Yesterday marked the one-year anniversary of Fobbit's publication. I'd intended to celebrate the occasion by writing a blog post, but duties at the Day Job (aka the Paycheck Job) kept me whizzing along at 95 mph and all I had time for was this Tweet:
It's true, so much water has gone under the bridge since Publication Day. When I think of that frantic man speeding along Harrison Avenue in Butte, Montana, hot wings steaming in the seat beside him and cell phone buzzing with texts from his wife wondering where he is as he hurries to Quarry Brewing, late to his own book-launch party--when I think of him, he is a stranger to me. He's so sweetly naive and full of equal parts hope and fear, little realizing all that lies ahead of him and his freshly-printed book: tens of thousands copies sold, a harvest of reviews (some good, some bad, some mixed), publication by an esteemed book house in the United Kingdom and pending publication in Italy, appearance on the New York Times' Notable Books of 2012 list, a handful of award nominations from the Los Angeles Times' Art Seidenbaum Award for First Fiction (eventually won by Maggie Shipstead for Seating Arrangements) to a High Plains Book Award (outcome TBD), a deal for a television series, and dozens of interviews (including one with Dennis Miller). If that guy rushing to his book-launch party had known then what I know now, his head would have exploded. Which leads me to wonder where I'll be a year, five years, a decade from now....
It has indeed been an incredible ride thus far, and I'm full of weepy gratitude for all the readers, booksellers, friends, strangers, and People My Mom Arm-Twisted who have bought the novel and (at least some of them) read it. A thousand monkeys sitting at a thousand typewriters could never properly spell out the deep well of thanks I have for all of you. The response to Fobbit has been more than I ever expected, and probably more than I deserve. I've met some of you out there on the road and you have been so, so kind to me. Thank you! Or, as the apes might type, "TANK YO."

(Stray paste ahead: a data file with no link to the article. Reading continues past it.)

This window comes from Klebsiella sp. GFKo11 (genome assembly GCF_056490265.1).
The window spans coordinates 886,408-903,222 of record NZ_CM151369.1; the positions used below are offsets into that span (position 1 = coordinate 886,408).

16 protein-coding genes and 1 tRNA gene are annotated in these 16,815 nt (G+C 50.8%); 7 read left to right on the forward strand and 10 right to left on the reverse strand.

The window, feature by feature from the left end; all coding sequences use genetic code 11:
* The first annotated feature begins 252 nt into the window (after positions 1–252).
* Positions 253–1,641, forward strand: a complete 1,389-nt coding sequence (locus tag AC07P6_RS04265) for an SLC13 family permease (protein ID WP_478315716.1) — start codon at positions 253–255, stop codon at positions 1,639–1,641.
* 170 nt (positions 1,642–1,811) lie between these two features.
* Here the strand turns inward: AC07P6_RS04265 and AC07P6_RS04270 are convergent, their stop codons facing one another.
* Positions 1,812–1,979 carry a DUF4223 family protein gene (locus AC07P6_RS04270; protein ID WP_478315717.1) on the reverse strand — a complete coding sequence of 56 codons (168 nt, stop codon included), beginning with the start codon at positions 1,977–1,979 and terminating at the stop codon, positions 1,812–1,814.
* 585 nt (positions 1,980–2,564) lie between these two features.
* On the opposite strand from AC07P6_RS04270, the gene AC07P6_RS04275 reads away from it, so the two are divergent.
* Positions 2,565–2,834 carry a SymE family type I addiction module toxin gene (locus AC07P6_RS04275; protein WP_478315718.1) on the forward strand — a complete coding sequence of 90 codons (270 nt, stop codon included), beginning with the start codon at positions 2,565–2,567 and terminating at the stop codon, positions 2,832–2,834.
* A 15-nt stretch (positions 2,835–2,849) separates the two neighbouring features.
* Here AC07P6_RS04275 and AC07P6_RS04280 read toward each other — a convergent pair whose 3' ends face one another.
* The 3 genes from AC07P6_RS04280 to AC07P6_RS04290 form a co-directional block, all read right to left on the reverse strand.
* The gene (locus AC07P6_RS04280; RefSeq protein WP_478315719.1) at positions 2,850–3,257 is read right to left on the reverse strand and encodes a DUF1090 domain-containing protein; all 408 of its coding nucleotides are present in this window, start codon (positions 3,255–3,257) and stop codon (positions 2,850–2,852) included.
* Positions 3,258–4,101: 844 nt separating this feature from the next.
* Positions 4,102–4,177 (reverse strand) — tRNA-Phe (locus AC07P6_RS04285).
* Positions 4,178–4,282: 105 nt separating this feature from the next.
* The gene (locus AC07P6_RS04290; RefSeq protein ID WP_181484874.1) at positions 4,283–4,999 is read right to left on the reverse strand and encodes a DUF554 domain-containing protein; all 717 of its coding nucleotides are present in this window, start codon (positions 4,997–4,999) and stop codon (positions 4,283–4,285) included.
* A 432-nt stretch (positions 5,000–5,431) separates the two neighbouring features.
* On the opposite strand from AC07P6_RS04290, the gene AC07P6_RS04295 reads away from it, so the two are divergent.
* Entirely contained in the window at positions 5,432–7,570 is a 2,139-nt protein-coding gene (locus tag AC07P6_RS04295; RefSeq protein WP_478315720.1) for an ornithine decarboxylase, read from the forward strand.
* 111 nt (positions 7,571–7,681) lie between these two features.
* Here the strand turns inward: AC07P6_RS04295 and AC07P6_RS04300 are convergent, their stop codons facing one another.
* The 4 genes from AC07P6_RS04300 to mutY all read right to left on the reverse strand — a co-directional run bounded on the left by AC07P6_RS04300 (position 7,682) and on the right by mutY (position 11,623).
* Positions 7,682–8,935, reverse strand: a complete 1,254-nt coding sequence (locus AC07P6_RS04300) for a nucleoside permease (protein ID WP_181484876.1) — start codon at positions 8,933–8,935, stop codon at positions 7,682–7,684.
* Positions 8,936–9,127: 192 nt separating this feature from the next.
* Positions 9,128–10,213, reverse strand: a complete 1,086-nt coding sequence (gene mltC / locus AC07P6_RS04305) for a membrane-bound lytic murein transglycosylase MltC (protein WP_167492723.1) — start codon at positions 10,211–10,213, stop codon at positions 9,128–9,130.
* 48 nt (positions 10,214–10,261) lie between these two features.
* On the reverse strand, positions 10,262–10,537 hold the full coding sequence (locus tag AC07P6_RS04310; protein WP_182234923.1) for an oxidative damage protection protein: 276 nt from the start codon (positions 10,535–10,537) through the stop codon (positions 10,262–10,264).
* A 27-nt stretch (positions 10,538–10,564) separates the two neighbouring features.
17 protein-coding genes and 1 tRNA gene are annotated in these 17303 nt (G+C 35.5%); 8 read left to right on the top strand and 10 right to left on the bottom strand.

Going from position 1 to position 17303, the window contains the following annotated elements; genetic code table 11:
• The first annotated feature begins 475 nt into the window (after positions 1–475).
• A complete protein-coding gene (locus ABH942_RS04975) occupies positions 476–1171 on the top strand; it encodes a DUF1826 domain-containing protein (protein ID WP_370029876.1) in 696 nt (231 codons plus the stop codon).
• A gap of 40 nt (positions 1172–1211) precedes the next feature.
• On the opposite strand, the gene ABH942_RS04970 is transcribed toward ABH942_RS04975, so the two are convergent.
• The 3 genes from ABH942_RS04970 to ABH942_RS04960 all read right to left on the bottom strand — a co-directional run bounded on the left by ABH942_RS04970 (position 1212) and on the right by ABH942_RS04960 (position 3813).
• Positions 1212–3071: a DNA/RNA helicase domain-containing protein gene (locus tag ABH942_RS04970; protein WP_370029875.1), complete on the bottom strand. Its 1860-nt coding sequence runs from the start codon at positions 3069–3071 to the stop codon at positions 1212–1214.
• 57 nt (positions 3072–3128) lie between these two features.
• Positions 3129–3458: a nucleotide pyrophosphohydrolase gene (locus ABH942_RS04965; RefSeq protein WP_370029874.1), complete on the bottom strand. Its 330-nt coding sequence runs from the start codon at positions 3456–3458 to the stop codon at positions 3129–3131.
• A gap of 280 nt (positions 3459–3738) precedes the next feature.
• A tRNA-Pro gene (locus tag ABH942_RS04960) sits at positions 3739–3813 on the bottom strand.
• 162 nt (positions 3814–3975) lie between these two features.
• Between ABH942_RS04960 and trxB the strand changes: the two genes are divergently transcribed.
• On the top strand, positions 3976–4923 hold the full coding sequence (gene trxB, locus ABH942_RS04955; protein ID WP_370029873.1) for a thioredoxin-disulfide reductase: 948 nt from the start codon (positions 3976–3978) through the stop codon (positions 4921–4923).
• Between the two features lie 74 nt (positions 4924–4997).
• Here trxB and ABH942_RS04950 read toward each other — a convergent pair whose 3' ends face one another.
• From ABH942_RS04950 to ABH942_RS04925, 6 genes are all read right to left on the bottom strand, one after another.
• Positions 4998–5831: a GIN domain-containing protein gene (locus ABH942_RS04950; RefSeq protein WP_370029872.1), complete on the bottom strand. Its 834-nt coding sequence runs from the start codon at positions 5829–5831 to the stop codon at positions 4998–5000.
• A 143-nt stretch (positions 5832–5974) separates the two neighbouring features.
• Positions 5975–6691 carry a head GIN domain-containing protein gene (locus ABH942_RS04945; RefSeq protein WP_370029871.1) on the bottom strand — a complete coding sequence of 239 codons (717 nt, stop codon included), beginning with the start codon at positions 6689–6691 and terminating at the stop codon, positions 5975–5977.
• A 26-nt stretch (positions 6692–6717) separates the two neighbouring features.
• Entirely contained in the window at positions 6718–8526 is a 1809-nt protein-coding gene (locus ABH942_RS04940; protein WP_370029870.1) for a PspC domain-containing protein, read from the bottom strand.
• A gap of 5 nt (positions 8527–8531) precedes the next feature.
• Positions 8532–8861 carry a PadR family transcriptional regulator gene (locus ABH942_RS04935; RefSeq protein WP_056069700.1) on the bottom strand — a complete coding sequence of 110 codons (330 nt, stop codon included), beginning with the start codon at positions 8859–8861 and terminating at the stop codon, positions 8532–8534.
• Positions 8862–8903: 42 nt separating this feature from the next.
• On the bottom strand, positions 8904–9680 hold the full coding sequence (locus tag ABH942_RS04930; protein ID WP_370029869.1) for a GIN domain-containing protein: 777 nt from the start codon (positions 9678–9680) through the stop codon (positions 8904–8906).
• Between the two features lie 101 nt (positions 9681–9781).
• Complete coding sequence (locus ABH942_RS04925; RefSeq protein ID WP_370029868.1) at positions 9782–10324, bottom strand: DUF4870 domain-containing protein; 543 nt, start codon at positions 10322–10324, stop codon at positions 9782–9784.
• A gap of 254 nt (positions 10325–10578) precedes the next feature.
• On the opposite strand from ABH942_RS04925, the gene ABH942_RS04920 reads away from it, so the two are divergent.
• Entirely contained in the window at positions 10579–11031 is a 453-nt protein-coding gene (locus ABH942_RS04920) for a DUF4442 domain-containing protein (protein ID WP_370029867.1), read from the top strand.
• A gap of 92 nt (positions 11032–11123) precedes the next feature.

Speaking of the road, I just reviewed my calendar for the past year and came up with this tally: 23 bookstore readings/signings, 13 appearances at festivals, two book club meetings, and one Skype session with an English class at Dartmouth. Those have all been great and wonderful, but as any writer will tell you, it's been the smaller, quieter moments--the one-on-one connections with readers--which matter most. Here are some of the mental snapshots which have stayed with me from the past twelve months:
- I'd just finished talking to a class of high school students in North Bend, Oregon, some of them giving off the palpable vibe that they'd rather be anywhere but sitting in the library for forty-five minutes listening to a middle-aged, slump-shouldered guy talk about his novel. As they shuffled out, herded by watchful teachers, one girl broke away from the pack and approached me. Her eyes were bright and sparkling and she actually had a smile on her face. She shook my hand, then proceeded to tell me all about how she'd read "about 500 books" in the past year ("That's ten times as many as I read," I told her) and Fobbit was one of them. I started to say, "I'm honored--," but I shut up when the rest of the story spilled out of her. "Yeah," she said, "it helped me cope with my Mom's bad news. We'd just found out she had colon cancer." The library had emptied by this time and it was so quiet you could have heard a page turn. "I was at a loss--didn't know what to do--and then I saw your book sitting there and I decided to start reading it as a way to escape. Pretty soon, I was laughing so hard, I'd almost forgotten about the bad news. So, I just wanted to thank you for getting me through that rough patch." What can you say to something like that? "You're welcome" seems so lame and self-centered.